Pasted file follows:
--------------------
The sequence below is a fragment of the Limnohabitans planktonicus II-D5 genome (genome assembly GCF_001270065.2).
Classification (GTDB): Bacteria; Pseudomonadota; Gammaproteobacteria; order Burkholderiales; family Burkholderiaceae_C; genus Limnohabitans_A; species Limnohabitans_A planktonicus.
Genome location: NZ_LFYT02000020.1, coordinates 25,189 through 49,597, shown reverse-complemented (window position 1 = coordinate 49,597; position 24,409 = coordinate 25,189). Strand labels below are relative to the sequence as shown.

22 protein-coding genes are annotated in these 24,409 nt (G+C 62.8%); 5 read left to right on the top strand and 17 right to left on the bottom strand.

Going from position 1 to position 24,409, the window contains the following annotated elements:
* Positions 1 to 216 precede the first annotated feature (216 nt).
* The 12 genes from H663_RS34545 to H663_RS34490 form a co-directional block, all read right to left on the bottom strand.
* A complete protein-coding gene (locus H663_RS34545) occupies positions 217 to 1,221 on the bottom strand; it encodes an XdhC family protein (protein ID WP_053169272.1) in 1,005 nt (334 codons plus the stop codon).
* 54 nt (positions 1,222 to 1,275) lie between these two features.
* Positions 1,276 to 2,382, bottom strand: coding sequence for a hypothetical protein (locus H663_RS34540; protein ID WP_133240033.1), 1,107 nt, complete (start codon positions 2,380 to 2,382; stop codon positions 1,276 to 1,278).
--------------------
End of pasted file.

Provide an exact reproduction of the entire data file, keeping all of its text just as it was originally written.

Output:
The sequence below is a fragment of the Limnohabitans planktonicus II-D5 genome (genome assembly GCF_001270065.2).
Classification (GTDB): Bacteria; Pseudomonadota; Gammaproteobacteria; order Burkholderiales; family Burkholderiaceae_C; genus Limnohabitans_A; species Limnohabitans_A planktonicus.
Genome location: NZ_LFYT02000020.1, coordinates 25,189 through 49,597, shown reverse-complemented (window position 1 = coordinate 49,597; position 24,409 = coordinate 25,189). Strand labels below are relative to the sequence as shown.

22 protein-coding genes are annotated in these 24,409 nt (G+C 62.8%); 5 read left to right on the top strand and 17 right to left on the bottom strand.

Going from position 1 to position 24,409, the window contains the following annotated elements:
* Positions 1 to 216 precede the first annotated feature (216 nt).
* The 12 genes from H663_RS34545 to H663_RS34490 form a co-directional block, all read right to left on the bottom strand.
* A complete protein-coding gene (locus H663_RS34545) occupies positions 217 to 1,221 on the bottom strand; it encodes an XdhC family protein (protein ID WP_053169272.1) in 1,005 nt (334 codons plus the stop codon).
* 54 nt (positions 1,222 to 1,275) lie between these two features.
* Positions 1,276 to 2,382, bottom strand: coding sequence for a hypothetical protein (locus H663_RS34540; protein ID WP_133240033.1), 1,107 nt, complete (start codon positions 2,380 to 2,382; stop codon positions 1,276 to 1,278).